Haridwar in the rain and grey skies is not exceptionally pretty but the colour of women’s saris and the general colours of India, even on a dull day bring life to a place. The Ganges river is diverted into a canal that runs through that part of the city with all the temples. Overlooking all is a huge statue of Shiva.
It rained on and off for most of the day we were there, but the presence of thousands of pilgrims in groups or just a family having so much fun bathing and purifying themselves in mother Ganga that one forgot about the weather and was carried away with celebrations. Hindu pilgrimages and festivals are so so colourful and full of joy that one cannot help but be caught up in this rapturous moment of other people’s lives
The water is fast flowing here and there are chains across the river for those swept away to try cling to.
The ghats or steps down to the Ganges was full the day we were there as there was a major festival a few days before. Families and groups of friends were washing away their sins and having a great time as well, there were so many happy smiley faces.
People queued up to give offerings at the many little shrines barely 1 meter square, with little statues of gods and with their own priests. Religion is a business as well.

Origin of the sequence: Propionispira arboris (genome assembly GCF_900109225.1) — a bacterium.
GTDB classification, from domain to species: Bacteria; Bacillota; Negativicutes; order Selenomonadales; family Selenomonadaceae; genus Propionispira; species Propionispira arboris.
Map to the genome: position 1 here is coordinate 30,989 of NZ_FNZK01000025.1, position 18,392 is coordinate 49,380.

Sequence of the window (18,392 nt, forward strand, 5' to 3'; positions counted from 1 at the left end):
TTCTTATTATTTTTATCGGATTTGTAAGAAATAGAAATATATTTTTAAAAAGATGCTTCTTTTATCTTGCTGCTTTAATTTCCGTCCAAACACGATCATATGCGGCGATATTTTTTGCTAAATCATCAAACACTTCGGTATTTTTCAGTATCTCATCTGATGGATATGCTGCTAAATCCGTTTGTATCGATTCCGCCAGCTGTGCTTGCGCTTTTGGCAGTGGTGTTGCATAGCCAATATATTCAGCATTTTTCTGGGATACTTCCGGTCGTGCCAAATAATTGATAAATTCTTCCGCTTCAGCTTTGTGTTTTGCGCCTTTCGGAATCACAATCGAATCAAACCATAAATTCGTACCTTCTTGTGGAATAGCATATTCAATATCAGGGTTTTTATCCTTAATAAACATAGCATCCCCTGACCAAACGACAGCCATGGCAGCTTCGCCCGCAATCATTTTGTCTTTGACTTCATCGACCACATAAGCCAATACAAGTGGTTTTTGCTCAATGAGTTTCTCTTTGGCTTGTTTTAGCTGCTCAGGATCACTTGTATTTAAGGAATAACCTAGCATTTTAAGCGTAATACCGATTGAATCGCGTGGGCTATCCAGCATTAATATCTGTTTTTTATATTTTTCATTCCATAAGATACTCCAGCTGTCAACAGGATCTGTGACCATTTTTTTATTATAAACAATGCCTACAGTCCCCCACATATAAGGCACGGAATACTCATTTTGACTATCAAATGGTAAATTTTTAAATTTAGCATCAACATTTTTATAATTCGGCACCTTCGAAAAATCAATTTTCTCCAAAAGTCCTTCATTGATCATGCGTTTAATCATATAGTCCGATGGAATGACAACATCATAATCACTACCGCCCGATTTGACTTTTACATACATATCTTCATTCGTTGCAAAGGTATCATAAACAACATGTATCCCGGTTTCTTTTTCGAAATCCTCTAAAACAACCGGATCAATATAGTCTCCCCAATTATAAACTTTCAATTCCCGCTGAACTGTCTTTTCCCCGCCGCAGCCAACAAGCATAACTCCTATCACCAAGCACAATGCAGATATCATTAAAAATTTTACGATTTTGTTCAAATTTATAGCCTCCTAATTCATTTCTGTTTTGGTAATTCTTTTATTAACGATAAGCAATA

We were invited to be blessed, a little prayer for each of us based upon brief information we gave about family and circumstances and a Bindi or red spot was placed on our foreheads after accompanied by a little sweet. Only a few annah was asked for, unlike some places like Pushka where one could be hussled for your life savings.
We left about lunchtime and the sun had arrived and it was so much warmer.
The sun had bought out a great collection of Babus or Holy Men and they found comfortble seating on the bridge. As everyone had to cross the bridge over the Ganges back to Hotels or campsites it was a propitious spot. They were not actively begging but open to donations.
We came back that evening for the Ganga Aart . This ceremony at the Har Ki Pauri ghat is famous across India. Everyday hundreds of people come here for the ceremony. During some festival days it is visited by more than million people in a day. The Ganges is worshiped in this ceremony.
We arrived early, one tip from our driver, and managed to get a great spot right by the water directly across from the Ghat, and managed to keep it during ceremonial washing of the ground. We could see all the lights and hear the chanting from the other side.
Many people put little clay oil lamps ( Diyas) on leaves in the river. Bigger offerings were blessed by the priests of the Ghat. Again it rained but this holy festival overcame any discomfort.
I will always remember Haridwar for all the jubilance of a Hindu ceremony.
In the last few days we had witnessed two very different religions and they both had so much in common.. Joy and innocence.. Shame it gets corrupted
As I live at the limit of Internet access (next year Fibre optic..well they say that every year) The Photos from ther Blog are also on Flickr ..usually better quality..Click on the Pic below